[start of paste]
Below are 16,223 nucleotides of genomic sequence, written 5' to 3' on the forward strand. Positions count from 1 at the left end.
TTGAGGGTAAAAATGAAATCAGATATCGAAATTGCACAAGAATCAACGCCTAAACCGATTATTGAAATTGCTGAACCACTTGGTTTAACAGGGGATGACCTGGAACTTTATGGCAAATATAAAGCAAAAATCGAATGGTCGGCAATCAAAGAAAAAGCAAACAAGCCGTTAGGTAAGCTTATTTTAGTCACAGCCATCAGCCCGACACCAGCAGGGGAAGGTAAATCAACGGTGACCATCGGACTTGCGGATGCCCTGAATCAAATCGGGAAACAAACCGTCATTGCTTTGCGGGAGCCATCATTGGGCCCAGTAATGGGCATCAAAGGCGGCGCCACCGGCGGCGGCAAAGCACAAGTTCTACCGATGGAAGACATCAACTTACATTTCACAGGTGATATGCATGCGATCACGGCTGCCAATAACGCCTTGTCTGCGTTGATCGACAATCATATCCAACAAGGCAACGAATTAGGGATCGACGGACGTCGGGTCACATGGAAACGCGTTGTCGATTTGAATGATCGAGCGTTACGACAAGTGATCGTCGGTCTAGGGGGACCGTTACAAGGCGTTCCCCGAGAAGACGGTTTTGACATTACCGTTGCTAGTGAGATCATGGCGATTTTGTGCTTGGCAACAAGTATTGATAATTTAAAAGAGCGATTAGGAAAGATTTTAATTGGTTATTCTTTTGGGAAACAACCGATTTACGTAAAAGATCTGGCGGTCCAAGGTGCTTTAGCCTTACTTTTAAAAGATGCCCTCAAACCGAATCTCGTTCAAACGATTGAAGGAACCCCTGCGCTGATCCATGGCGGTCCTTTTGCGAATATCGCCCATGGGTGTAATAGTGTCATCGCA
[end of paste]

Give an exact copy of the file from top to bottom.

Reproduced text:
Below are 16,223 nucleotides of genomic sequence, written 5' to 3' on the forward strand. Positions count from 1 at the left end.
TTGAGGGTAAAAATGAAATCAGATATCGAAATTGCACAAGAATCAACGCCTAAACCGATTATTGAAATTGCTGAACCACTTGGTTTAACAGGGGATGACCTGGAACTTTATGGCAAATATAAAGCAAAAATCGAATGGTCGGCAATCAAAGAAAAAGCAAACAAGCCGTTAGGTAAGCTTATTTTAGTCACAGCCATCAGCCCGACACCAGCAGGGGAAGGTAAATCAACGGTGACCATCGGACTTGCGGATGCCCTGAATCAAATCGGGAAACAAACCGTCATTGCTTTGCGGGAGCCATCATTGGGCCCAGTAATGGGCATCAAAGGCGGCGCCACCGGCGGCGGCAAAGCACAAGTTCTACCGATGGAAGACATCAACTTACATTTCACAGGTGATATGCATGCGATCACGGCTGCCAATAACGCCTTGTCTGCGTTGATCGACAATCATATCCAACAAGGCAACGAATTAGGGATCGACGGACGTCGGGTCACATGGAAACGCGTTGTCGATTTGAATGATCGAGCGTTACGACAAGTGATCGTCGGTCTAGGGGGACCGTTACAAGGCGTTCCCCGAGAAGACGGTTTTGACATTACCGTTGCTAGTGAGATCATGGCGATTTTGTGCTTGGCAACAAGTATTGATAATTTAAAAGAGCGATTAGGAAAGATTTTAATTGGTTATTCTTTTGGGAAACAACCGATTTACGTAAAAGATCTGGCGGTCCAAGGTGCTTTAGCCTTACTTTTAAAAGATGCCCTCAAACCGAATCTCGTTCAAACGATTGAAGGAACCCCTGCGCTGATCCATGGCGGTCCTTTTGCGAATATCGCCCATGGGTGTAATAGTGTCATCGCA